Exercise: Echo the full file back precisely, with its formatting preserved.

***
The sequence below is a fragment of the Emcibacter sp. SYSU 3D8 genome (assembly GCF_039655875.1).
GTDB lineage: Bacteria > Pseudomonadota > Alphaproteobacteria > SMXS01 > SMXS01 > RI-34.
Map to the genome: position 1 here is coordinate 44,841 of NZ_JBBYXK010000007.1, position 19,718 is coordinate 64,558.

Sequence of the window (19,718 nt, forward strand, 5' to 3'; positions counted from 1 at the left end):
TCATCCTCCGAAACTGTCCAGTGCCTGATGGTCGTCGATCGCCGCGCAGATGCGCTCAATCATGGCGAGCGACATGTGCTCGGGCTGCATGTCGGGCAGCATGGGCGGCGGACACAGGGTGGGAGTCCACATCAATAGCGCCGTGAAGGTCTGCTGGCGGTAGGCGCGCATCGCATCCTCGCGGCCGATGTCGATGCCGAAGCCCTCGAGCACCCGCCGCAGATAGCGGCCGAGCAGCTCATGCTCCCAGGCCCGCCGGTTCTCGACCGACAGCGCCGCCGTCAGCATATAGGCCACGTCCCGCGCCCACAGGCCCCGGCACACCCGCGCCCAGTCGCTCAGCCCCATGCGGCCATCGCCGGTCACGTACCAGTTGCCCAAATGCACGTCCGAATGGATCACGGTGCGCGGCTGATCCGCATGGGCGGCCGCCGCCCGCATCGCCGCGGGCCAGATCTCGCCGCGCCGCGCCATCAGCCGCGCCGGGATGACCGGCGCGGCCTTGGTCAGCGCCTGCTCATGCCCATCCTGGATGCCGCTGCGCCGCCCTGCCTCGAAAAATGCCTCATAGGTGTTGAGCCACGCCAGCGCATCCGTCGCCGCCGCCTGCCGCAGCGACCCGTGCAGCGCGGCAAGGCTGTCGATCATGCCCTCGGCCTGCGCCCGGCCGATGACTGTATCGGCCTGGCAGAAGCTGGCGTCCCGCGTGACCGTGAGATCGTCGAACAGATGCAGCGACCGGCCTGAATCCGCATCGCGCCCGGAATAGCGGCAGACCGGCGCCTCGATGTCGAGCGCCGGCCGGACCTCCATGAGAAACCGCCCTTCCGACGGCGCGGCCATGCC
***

The sequence below is a fragment of the Emcibacter sp. SYSU 3D8 genome (assembly GCF_039655875.1).
GTDB lineage: Bacteria > Pseudomonadota > Alphaproteobacteria > SMXS01 > SMXS01 > RI-34.
Map to the genome: position 1 here is coordinate 44,841 of NZ_JBBYXK010000007.1, position 19,718 is coordinate 64,558.

Sequence of the window (19,718 nt, forward strand, 5' to 3'; positions counted from 1 at the left end):
TCATCCTCCGAAACTGTCCAGTGCCTGATGGTCGTCGATCGCCGCGCAGATGCGCTCAATCATGGCGAGCGACATGTGCTCGGGCTGCATGTCGGGCAGCATGGGCGGCGGACACAGGGTGGGAGTCCACATCAATAGCGCCGTGAAGGTCTGCTGGCGGTAGGCGCGCATCGCATCCTCGCGGCCGATGTCGATGCCGAAGCCCTCGAGCACCCGCCGCAGATAGCGGCCGAGCAGCTCATGCTCCCAGGCCCGCCGGTTCTCGACCGACAGCGCCGCCGTCAGCATATAGGCCACGTCCCGCGCCCACAGGCCCCGGCACACCCGCGCCCAGTCGCTCAGCCCCATGCGGCCATCGCCGGTCACGTACCAGTTGCCCAAATGCACGTCCGAATGGATCACGGTGCGCGGCTGATCCGCATGGGCGGCCGCCGCCCGCATCGCCGCGGGCCAGATCTCGCCGCGCCGCGCCATCAGCCGCGCCGGGATGACCGGCGCGGCCTTGGTCAGCGCCTGCTCATGCCCATCCTGGATGCCGCTGCGCCGCCCTGCCTCGAAAAATGCCTCATAGGTGTTGAGCCACGCCAGCGCATCCGTCGCCGCCGCCTGCCGCAGCGACCCGTGCAGCGCGGCAAGGCTGTCGATCATGCCCTCGGCCTGCGCCCGGCCGATGACTGTATCGGCCTGGCAGAAGCTGGCGTCCCGCGTGACCGTGAGATCGTCGAACAGATGCAGCGACCGGCCTGAATCCGCATCGCGCCCGGAATAGCGGCAGACCGGCGCCTCGATGTCGAGCGCCGGCCGGACCTCCATGAGAAACCGCCCTTCCGACGGCGCGGCCATGCC